James Binauhan, Bachelor's in Asian Studies ’11

Caring for Community

How a Data Analyst Serves the Bay’s Asian Population

You might not think a Data Analyst at Salesforce would be able to effect change in marginalized communities. Asian Studies major James Binauhan ’11 would prove you wrong. James wanted to work at Salesforce specifically because it gave him the chance to work with the communities he cares about. Employees get volunteer time off to help with nonprofits that advocate for the rights of underrepresented populations or other important causes. In addition, employee resource groups give them a chance to pursue outside interests related to diversity and inclusion. James takes advantage of both of these perks to serve Asian communities around the Bay.

How did the Asian Studies program prepare you for your job?
The Japanese language courses proved very helpful, especially in terms of syntax and memorization. Currently in my role, I do coding. The process of learning how to code was very similar to learning a foreign language. I had to remember the rules and syntax of certain coding languages.

The program also taught me the skills necessary for outreach and organizing. This included coordinating and interpersonal and strategic communication, which has helped me be successful at my job. Salesforce encourages its employees to work with communities. For my part, I organize two Filipino-American nonprofits in the South Bay: the Filipino American National Historical Society and LEAD Filipino. I am also part of the AsiaPacForce employee resource group at Salesforce, working with the Filipino Ohana. Because of my experience in the Asian Studies program, I’m able to use historical contexts and references to define and outline the direction of these Filipino/Asian/Asian-American centered organizations.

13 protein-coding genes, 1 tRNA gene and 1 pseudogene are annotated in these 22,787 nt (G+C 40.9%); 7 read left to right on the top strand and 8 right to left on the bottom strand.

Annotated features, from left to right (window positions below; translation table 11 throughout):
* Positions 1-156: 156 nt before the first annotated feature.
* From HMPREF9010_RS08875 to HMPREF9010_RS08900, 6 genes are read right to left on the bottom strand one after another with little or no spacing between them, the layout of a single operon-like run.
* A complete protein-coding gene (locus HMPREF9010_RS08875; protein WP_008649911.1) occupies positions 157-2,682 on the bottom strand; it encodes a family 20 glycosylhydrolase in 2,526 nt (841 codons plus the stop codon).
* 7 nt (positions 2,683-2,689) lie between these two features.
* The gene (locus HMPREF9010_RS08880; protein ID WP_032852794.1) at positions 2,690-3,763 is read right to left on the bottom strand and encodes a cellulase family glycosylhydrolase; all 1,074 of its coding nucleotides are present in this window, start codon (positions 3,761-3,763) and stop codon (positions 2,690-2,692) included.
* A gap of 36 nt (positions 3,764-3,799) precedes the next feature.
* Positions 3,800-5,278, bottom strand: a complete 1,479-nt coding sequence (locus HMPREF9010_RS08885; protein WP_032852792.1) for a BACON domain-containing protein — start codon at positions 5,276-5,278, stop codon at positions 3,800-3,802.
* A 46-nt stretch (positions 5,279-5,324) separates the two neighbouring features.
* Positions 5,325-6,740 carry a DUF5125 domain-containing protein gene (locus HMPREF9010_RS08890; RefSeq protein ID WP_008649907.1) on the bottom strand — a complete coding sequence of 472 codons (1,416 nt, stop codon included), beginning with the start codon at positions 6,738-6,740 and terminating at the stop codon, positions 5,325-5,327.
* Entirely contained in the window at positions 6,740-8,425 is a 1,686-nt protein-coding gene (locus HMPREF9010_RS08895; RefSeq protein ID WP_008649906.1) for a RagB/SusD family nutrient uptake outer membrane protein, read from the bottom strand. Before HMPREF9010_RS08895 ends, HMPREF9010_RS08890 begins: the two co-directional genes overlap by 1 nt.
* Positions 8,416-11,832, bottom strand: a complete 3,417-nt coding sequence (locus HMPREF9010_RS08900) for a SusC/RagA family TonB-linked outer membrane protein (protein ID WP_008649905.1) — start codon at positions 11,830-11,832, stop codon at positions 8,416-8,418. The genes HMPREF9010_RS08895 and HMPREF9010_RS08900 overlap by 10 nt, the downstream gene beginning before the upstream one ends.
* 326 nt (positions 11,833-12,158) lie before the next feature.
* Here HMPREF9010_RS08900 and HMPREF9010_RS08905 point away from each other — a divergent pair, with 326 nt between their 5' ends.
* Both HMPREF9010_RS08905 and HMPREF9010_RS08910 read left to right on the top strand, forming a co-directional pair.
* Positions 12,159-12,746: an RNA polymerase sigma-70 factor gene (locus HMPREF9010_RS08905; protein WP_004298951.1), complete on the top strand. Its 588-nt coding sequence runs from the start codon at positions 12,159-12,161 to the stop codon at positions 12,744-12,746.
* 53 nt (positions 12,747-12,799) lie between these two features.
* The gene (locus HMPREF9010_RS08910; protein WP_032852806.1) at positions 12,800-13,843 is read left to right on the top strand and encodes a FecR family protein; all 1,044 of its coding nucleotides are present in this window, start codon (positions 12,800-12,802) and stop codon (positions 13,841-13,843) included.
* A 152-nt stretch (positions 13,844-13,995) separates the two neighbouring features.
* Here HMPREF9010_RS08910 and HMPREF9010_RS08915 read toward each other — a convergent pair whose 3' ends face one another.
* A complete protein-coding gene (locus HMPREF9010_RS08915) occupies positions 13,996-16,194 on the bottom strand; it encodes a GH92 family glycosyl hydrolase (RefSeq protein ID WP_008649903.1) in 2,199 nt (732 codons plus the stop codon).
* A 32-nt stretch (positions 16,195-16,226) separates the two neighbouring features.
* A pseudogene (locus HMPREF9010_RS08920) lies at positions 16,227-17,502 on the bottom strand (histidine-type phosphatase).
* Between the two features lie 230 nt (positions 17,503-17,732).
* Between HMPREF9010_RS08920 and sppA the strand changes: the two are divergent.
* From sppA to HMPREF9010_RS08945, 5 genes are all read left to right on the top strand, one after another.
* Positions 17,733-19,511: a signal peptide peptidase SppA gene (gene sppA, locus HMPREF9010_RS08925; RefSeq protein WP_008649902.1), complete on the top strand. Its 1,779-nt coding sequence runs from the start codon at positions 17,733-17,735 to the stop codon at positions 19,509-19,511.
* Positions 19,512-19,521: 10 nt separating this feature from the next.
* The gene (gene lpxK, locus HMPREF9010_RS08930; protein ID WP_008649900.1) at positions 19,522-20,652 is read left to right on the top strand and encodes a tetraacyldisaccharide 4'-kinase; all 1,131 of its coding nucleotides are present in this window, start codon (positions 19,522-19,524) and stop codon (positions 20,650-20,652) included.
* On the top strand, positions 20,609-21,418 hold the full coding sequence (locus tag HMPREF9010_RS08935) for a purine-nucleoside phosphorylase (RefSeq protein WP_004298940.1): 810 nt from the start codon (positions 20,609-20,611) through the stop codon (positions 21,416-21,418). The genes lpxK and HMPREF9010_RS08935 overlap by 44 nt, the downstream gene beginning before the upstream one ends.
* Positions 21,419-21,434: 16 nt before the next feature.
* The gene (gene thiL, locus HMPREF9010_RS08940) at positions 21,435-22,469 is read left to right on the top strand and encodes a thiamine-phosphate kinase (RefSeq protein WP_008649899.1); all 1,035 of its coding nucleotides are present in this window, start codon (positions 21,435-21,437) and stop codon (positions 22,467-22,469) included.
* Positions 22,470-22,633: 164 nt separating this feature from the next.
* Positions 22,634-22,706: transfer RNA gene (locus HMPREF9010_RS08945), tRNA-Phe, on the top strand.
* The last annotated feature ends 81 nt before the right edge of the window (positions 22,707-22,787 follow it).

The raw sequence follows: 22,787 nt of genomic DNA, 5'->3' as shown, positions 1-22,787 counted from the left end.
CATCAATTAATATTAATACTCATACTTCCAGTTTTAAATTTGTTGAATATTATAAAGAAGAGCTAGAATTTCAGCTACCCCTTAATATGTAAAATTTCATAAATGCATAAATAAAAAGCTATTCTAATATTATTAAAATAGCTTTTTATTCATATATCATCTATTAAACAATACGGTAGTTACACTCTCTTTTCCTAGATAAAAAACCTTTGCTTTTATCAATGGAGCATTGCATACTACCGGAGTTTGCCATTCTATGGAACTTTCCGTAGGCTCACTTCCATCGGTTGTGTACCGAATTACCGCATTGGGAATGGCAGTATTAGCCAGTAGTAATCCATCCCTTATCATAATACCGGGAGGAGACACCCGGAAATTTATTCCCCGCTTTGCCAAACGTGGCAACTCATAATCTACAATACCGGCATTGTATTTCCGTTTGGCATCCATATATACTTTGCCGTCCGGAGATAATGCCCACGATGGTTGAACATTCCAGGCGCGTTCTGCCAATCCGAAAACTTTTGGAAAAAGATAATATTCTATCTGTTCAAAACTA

Why did you want to major in Asian Studies at USF?
I wanted to major in Asian Studies because I had a huge interest in knowing the experiences and histories of the Asian peoples, particularly that of the Philippines.

I chose USF because of the Jesuit education they offered, and because it is centrally located in one of the most diverse, dynamic and beautiful cities in the world.

What are some of your best memories from the Asian Studies program?
My professors encouraged us to use the city and the world as our classroom. My adviser, Jay Gonzalez, told me about a number of opportunities and encouraged me to apply. As a result, I was an intern for former Assemblywoman Fiona Ma, serving as a liaison for the Asian Pacific Islander American community. I was also part of the Filipino American outreach team for Senator Yee's 2011 mayoral campaign. I was also afforded the privilege of doing a Fulbright in the Philippines in 2010. That was definitely the experience that reassured me that Asian Studies was the field I really was meant to pursue.